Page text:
As of Monday, all advertisers on Facebook will be able to see a full list of contextual placements where their ads might appear before a campaign starts and where they actually ran after a campaign ends.
Facebook has been testing this capability for more than a year.
As of last autumn, advertisers were already able to get pre-campaign visibility into where their ads could and did run across Audience Network. Monday’s announcement extends that ability to all contextual placements across Instant Articles and in-stream video, including Watch.
Advertisers can also block their ads from showing up on specific pubs and apps and rule out sensitive categories in advance, such as gambling, “mature” topics or “debatable social issues.”
While any additional transparency into placements is appreciated, said Joshua Lowcock, global brand safety officer at UM, there are more transparency measures that buyers want from Facebook.
For example, advertisers can only get publisher-level lists and reporting, rather than insights into specific URLs, articles and videos.
Facebook’s approach to brand safety is also centered on blacklists, which require frequent tweaking and updating. The onus is on agencies and their clients to be vigilant about monitoring where their media runs.
“The ideal situation would be for them to give us specific URLs and provide us with a way to develop whitelists, to say, ‘I only want to appear in these types of environments,’ which is where the industry is going,” Lowcock said. “At the same time, I’m not going to say ‘no’ to domains and blacklists. And I’m optimistic about the future.”
Regardless of the mechanism for providing brand safety controls, better visibility into where ads may and do run should also help advertisers become more accepting of automatic placements, Lowcock said.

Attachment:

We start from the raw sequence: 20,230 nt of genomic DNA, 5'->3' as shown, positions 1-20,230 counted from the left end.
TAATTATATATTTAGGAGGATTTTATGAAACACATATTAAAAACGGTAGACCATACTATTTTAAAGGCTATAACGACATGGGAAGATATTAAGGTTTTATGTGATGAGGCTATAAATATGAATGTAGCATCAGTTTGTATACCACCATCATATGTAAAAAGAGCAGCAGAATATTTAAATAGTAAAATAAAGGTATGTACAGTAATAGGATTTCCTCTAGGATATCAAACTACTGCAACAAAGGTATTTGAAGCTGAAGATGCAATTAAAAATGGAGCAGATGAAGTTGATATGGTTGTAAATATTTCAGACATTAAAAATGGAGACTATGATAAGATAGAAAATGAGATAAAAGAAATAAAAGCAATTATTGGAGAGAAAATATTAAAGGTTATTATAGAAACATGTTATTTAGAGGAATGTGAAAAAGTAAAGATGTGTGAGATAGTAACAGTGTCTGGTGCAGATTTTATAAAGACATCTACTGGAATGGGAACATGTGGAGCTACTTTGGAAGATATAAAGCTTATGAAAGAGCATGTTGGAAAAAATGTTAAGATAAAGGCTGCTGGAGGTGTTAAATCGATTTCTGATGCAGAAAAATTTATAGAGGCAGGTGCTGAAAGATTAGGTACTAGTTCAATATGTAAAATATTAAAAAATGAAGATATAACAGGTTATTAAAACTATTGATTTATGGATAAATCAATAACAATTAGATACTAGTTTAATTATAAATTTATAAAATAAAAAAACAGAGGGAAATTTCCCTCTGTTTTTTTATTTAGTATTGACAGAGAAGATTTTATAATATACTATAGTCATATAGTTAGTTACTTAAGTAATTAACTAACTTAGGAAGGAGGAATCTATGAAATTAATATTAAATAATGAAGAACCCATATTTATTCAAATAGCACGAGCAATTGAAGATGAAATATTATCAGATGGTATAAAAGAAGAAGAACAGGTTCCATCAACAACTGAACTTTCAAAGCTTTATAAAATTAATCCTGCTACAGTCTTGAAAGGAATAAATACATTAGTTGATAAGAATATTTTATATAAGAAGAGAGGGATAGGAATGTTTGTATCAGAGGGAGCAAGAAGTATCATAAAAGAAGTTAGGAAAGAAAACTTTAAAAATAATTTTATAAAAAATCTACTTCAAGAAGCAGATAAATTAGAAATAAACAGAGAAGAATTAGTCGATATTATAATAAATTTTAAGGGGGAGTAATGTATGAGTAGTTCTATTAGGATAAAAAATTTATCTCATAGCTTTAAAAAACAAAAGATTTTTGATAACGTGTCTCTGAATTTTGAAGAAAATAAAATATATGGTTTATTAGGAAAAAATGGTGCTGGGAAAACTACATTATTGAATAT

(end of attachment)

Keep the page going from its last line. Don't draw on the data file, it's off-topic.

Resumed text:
Although advertisers can make broad manual selections – they can say ‘no’ to third-party sites and apps through Audience Network, for example, but ‘yes’ to placements on core Facebook – it’s not possible to choose exactly where on Facebook an ad is going to show up. For example, a Facebook in-stream ad might appear on Watch, or it might appear as midroll in a video in the news feed. To optimize performance, Facebook encourages advertisers to let its algorithm decide.
But while most buyers would like more control over where ads run across Facebook, the brand safety concern is more about Audience Network rather than Facebook’s O&O.
Providing expanded reporting for Instant Articles and in-stream ads is almost a form of merchandising for the scope of Facebook’s inventory, Lowcock said.
“Their inclusion of those products is a way of elevating awareness for them and demonstrating their appeal,” he said. “And if Facebook can show that a significant percentage of inventory is actually activated in an O&O environment, that also lowers the risk profile of Audience Network in some ways.”
There was a time when GroupM would caution its clients and agencies not to buy on Audience Network at all because there was no visibility into ad delivery.
While there was never a similar policy in place at UM, it advises clients on a case-by-case basis to be aware of the risks of any environment, including Audience Network.
“We help clients understand their risk profile and what the benefits and tradeoffs are for each thing,” Lowcock said. “Do we have clients that are not on Audience Network? We do. And that’s because we’ve explained the risks and they’ve decided that it’s not the right environment for them.”
Now that buyers can see where their Audience Network ads have run, Lowcock said he’d like to see Facebook move to a more “PMP-style environment” down the road – something like what Google provides through the Google Display Network if there’s an existing direct relationship between a publisher and an advertiser.
“It would be a great way to optimize for publishers that are a better fit for the client,” Lowcock said.